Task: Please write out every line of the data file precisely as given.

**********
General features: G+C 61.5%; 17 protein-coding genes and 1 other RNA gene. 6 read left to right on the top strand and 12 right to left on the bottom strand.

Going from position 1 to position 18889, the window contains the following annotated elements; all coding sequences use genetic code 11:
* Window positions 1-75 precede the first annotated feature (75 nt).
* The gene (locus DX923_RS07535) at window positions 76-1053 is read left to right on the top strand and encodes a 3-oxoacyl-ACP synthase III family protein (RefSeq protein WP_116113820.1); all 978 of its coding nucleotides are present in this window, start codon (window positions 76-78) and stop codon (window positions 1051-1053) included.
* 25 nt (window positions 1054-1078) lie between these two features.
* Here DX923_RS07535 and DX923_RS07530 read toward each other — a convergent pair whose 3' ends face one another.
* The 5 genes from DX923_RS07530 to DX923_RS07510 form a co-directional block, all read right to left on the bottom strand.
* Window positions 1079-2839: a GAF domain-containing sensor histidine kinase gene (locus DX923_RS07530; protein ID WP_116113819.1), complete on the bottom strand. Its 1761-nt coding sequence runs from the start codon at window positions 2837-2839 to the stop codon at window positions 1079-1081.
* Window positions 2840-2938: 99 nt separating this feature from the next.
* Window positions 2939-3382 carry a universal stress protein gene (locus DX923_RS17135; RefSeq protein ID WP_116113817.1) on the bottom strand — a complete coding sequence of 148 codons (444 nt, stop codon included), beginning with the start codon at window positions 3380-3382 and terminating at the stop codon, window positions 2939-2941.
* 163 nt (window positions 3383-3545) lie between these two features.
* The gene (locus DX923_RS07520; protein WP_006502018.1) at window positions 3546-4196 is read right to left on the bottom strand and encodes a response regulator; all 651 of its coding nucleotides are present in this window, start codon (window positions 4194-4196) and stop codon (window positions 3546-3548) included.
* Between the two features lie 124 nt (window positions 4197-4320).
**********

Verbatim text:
General features: G+C 61.5%; 17 protein-coding genes and 1 other RNA gene. 6 read left to right on the top strand and 12 right to left on the bottom strand.

Going from position 1 to position 18889, the window contains the following annotated elements; all coding sequences use genetic code 11:
* Window positions 1-75 precede the first annotated feature (75 nt).
* The gene (locus DX923_RS07535) at window positions 76-1053 is read left to right on the top strand and encodes a 3-oxoacyl-ACP synthase III family protein (RefSeq protein WP_116113820.1); all 978 of its coding nucleotides are present in this window, start codon (window positions 76-78) and stop codon (window positions 1051-1053) included.
* 25 nt (window positions 1054-1078) lie between these two features.
* Here DX923_RS07535 and DX923_RS07530 read toward each other — a convergent pair whose 3' ends face one another.
* The 5 genes from DX923_RS07530 to DX923_RS07510 form a co-directional block, all read right to left on the bottom strand.
* Window positions 1079-2839: a GAF domain-containing sensor histidine kinase gene (locus DX923_RS07530; protein ID WP_116113819.1), complete on the bottom strand. Its 1761-nt coding sequence runs from the start codon at window positions 2837-2839 to the stop codon at window positions 1079-1081.
* Window positions 2840-2938: 99 nt separating this feature from the next.
* Window positions 2939-3382 carry a universal stress protein gene (locus DX923_RS17135; RefSeq protein ID WP_116113817.1) on the bottom strand — a complete coding sequence of 148 codons (444 nt, stop codon included), beginning with the start codon at window positions 3380-3382 and terminating at the stop codon, window positions 2939-2941.
* 163 nt (window positions 3383-3545) lie between these two features.
* The gene (locus DX923_RS07520; protein WP_006502018.1) at window positions 3546-4196 is read right to left on the bottom strand and encodes a response regulator; all 651 of its coding nucleotides are present in this window, start codon (window positions 4194-4196) and stop codon (window positions 3546-3548) included.
* Between the two features lie 124 nt (window positions 4197-4320).